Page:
Cirrus SR22, N176CF: Once again, Leath's conduct raises questions

IOWA STATE UNIVERSITY: http://registry.faa.gov/N176CF












Iowa State University President Steven Leath still doesn’t get it.

In July, The Des Moines Register reported that Leath had purchased 145 acres of property from a company controlled by one of his bosses, Iowa Board of Regents President Bruce Rastetter. When questions arose as to whether the 2015 land deal compromised their professional relationship, Leath initially refused to answer the Register’s questions.

“My personal life, and my wife’s personal life, are nobody else’s business,” he said. “I do not understand what makes this anything more than a private decision by my wife and me to purchase land for private use by our family.” The Board of Regents dutifully followed suit, calling the land deal a “private” matter.

Both conveniently ignored the fact that it was Leath and Rastetter who crossed the line that separates the professional from the personal when they entered into the million-dollar land deal.

Now the Associated Press has reported that Leath, a certified pilot, has used a university-owned airplane for trips that are largely personal in nature, and that Leath failed to reimburse the school for damage caused to the plane last summer.

It also appears that two years ago, the Iowa State University Foundation purchased a different aircraft that it immediately gave to the school for its use. Whether by design or mere happenstance, this arrangement resulted in ISU acquiring a $2.4 million plane without going through the usual public-bidding, public-notice and board-approval requirements normally associated with big-ticket purchases.

So far, the university’s explanations have been utterly lacking, and Leath’s comments again demonstrate a striking lack of awareness as to the propriety of his own actions.

It was in July of last year that Leath, a certified pilot, hopped aboard the university's Cirrus SR22 and flew himself and his wife to Ashe County, N.C., where he owns a home. Leath says he met with a “potential donor" for about four hours during his 11-day trip.

As reported by the AP’s Ryan Foley, Leath stopped in Illinois to refuel the plane on his way back from North Carolina. During a "hard landing," he caused a significant amount of damage to the plane. University officials say that four months later Leath paid for expenses associated with the flight, but the school's foundation picked up the tab for $12,000 in aircraft repairs. No claim was made to the university's insurance company. (The foundation also paid $2,200 to send another aircraft to Illinois to pick up the Leaths and ferry them back to Iowa.)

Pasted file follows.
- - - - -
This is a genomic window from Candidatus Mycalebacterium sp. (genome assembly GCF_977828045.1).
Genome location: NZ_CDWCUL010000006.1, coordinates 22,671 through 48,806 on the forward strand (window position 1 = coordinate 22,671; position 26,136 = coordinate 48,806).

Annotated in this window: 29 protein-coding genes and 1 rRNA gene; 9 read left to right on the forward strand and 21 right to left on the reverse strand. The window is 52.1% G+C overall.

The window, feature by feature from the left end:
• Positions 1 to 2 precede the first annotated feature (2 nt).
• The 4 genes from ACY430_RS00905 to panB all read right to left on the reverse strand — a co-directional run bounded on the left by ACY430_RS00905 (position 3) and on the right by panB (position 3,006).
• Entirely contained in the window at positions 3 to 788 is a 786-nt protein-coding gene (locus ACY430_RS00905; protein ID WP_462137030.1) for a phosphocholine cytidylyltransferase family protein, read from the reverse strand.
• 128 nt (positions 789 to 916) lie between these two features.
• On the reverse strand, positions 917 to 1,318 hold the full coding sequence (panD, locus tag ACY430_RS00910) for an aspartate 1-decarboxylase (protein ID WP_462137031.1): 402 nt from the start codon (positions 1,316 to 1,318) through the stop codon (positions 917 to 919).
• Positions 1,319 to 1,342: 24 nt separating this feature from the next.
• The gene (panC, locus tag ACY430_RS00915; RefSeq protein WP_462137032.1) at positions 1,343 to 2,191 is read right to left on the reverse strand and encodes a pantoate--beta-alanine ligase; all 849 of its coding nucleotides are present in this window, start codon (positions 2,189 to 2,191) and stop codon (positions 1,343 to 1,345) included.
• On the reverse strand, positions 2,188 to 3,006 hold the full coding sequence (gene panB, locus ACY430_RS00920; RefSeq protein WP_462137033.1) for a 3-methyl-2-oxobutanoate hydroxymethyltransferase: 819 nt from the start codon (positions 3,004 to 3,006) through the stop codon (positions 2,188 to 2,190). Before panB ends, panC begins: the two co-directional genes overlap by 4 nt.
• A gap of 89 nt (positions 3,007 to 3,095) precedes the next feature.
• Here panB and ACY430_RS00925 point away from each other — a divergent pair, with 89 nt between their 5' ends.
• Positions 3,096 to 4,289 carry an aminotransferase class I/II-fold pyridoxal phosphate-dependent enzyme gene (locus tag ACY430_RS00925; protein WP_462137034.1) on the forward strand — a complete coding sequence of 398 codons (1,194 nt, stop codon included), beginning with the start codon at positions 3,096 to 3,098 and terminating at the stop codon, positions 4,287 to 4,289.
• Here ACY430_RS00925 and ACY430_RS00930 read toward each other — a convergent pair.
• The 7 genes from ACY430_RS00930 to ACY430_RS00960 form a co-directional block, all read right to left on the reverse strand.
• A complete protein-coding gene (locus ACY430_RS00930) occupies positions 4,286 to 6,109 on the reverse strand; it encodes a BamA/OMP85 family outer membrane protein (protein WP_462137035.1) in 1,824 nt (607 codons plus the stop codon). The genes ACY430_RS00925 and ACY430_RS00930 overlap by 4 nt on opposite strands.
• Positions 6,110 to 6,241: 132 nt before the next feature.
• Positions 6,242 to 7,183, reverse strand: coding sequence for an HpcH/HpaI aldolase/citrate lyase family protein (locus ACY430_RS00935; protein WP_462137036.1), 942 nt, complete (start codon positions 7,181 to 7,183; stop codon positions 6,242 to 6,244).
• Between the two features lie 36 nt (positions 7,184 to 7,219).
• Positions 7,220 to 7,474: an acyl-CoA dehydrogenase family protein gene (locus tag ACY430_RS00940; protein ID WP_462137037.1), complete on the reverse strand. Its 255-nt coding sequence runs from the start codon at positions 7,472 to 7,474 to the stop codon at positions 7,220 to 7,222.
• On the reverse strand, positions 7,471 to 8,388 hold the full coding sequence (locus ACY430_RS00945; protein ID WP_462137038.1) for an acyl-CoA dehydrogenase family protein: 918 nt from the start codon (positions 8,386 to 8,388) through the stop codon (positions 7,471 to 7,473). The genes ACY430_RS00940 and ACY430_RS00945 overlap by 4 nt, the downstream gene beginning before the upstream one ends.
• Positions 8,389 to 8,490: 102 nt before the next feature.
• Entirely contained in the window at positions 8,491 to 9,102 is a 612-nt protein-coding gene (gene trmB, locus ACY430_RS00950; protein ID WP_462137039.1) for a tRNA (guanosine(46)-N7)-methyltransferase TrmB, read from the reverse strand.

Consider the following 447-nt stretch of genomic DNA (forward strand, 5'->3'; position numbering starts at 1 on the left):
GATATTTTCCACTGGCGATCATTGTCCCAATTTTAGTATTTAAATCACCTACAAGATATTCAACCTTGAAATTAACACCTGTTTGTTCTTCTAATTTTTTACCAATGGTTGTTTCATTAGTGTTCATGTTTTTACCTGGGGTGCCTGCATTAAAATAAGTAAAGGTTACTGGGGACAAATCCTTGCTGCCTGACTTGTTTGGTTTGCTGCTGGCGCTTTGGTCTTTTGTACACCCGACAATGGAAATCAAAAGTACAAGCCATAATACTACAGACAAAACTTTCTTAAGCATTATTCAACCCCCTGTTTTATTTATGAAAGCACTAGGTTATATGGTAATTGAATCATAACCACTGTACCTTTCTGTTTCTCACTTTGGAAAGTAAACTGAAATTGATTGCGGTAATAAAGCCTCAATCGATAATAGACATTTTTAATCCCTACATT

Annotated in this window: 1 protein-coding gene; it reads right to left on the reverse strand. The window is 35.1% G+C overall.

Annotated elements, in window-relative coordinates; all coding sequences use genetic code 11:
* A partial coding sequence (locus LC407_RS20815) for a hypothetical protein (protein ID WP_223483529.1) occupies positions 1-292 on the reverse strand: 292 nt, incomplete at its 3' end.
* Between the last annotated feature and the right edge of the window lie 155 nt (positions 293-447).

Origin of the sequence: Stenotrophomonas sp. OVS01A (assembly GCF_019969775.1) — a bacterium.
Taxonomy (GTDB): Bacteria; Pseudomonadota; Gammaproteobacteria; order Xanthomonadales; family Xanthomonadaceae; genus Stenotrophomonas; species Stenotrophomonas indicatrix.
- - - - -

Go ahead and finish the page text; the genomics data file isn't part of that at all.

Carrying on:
Sometime last fall, Leath told Rastetter about the damage to the plane, but it appears Rastetter never passed that information on to his fellow regents. State records indicate Leath has reimbursed the university for other trips to North Carolina, paying a rate of $125 per hour, which is about half of what some private companies bill.

All of this came to light just nine days ago. Leath has since announced that he will be donating $16,000 to the ISU Foundation to cover the costs associated with repairs and storage for the Cirrus.

Here’s where it gets surreal: At roughly the same time these disclosures forced Leath to start writing five-figure checks to the ISU Foundation, the university president looked up from his checkbook and expressed great indignation at the "inaccurate allegations that suggest I may have violated university policy and/or state law."

Now the school's former senior vice president, Warren Madden, who had previously told the AP that ISU would never let Leath fly himself in “one of our planes because of the insurance and liability issues,” says he either misspoke or the reporter misunderstood him.

But regardless of what Madden said, there are undeniable liability issues related to the school’s president piloting a university-owned aircraft for trips that are primarily personal in nature. There's also the question of why the university pays for such flights with the  foundation’s Greater University Fund — a discretionary account controlled by Leath to be used to meet the school's "most critical needs, such as student scholarships, faculty needs and program support."

Unfortunately, it’s highly unlikely that the Board of Regents will do anything about any of this. That’s no surprise, as it’s a board in name only, with Rastetter — Leath’s confidant and defacto real estate agent — calling the shots.

Leath says he wants to put the matter to rest with his payment to the foundation, and he promises that he will never again fly any “state-owned aircraft.”

What’s telling is that he still doesn’t acknowledge any sort of wrongdoing. What’s more, he characterizes his reimbursement for flight-related expenses as a “donation” to the nonprofit foundation, as if it’s a magnanimous act of charity.

His words and actions, combined with the 2015 land purchase, suggest that Leath still doesn’t grasp the most basic tenets of public accountability.

The regents may not expect that of a university president, but the people of Iowa certainly do.

Source:   http://www.desmoinesregister.com

Piper PA-32R-301 Saratoga SP, N782TM, Smith Family Aviation LLC: Fatal accident occurred October 02, 2015 in Westminster, South Carolina



WARSAW — The Warsaw community is remembering a tragic anniversary this weekend. It was a year ago on Oct. 2 when a small private plane that took off from the Warsaw airport crashed in South Carolina.

Four prominent members of the community were on board and were killed. The crash claimed the lives of Warsaw councilman Charlie Smith; his son Scott Smith, a Warsaw attorney; Tony Elliott, a race-car driver who lived in Warsaw; and Scott Bibler, a former Tippecanoe Valley High School educator who had just taken on a new role as a counselor.

The men were headed to the Notre Dame football game at Clemson.

Friday when the Indiana Bicentennial Torch Relay went through Warsaw, the Tippecanoe Valley athletic director participated in the ceremony in memory of Scott Bibler.